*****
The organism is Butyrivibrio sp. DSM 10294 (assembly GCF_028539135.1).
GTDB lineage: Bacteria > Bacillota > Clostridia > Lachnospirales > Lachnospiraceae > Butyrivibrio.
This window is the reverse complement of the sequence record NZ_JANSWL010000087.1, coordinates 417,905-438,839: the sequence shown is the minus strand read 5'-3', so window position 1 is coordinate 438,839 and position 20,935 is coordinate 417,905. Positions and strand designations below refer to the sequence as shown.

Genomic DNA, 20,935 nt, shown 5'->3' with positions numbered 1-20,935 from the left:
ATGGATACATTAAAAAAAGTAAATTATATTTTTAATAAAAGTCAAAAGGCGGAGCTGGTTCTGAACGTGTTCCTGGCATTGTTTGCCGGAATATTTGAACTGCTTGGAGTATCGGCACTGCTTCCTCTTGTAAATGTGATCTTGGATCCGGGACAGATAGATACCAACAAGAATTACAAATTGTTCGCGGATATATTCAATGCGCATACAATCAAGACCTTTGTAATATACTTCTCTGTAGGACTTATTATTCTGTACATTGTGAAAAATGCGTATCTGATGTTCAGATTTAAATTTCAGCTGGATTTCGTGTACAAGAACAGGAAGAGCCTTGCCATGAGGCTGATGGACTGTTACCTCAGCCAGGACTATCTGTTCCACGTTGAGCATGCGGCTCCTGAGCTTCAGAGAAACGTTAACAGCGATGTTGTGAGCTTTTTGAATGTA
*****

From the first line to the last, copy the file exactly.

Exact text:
The organism is Butyrivibrio sp. DSM 10294 (assembly GCF_028539135.1).
GTDB lineage: Bacteria > Bacillota > Clostridia > Lachnospirales > Lachnospiraceae > Butyrivibrio.
This window is the reverse complement of the sequence record NZ_JANSWL010000087.1, coordinates 417,905-438,839: the sequence shown is the minus strand read 5'-3', so window position 1 is coordinate 438,839 and position 20,935 is coordinate 417,905. Positions and strand designations below refer to the sequence as shown.

Genomic DNA, 20,935 nt, shown 5'->3' with positions numbered 1-20,935 from the left:
ATGGATACATTAAAAAAAGTAAATTATATTTTTAATAAAAGTCAAAAGGCGGAGCTGGTTCTGAACGTGTTCCTGGCATTGTTTGCCGGAATATTTGAACTGCTTGGAGTATCGGCACTGCTTCCTCTTGTAAATGTGATCTTGGATCCGGGACAGATAGATACCAACAAGAATTACAAATTGTTCGCGGATATATTCAATGCGCATACAATCAAGACCTTTGTAATATACTTCTCTGTAGGACTTATTATTCTGTACATTGTGAAAAATGCGTATCTGATGTTCAGATTTAAATTTCAGCTGGATTTCGTGTACAAGAACAGGAAGAGCCTTGCCATGAGGCTGATGGACTGTTACCTCAGCCAGGACTATCTGTTCCACGTTGAGCATGCGGCTCCTGAGCTTCAGAGAAACGTTAACAGCGATGTTGTGAGCTTTTTGAATGTA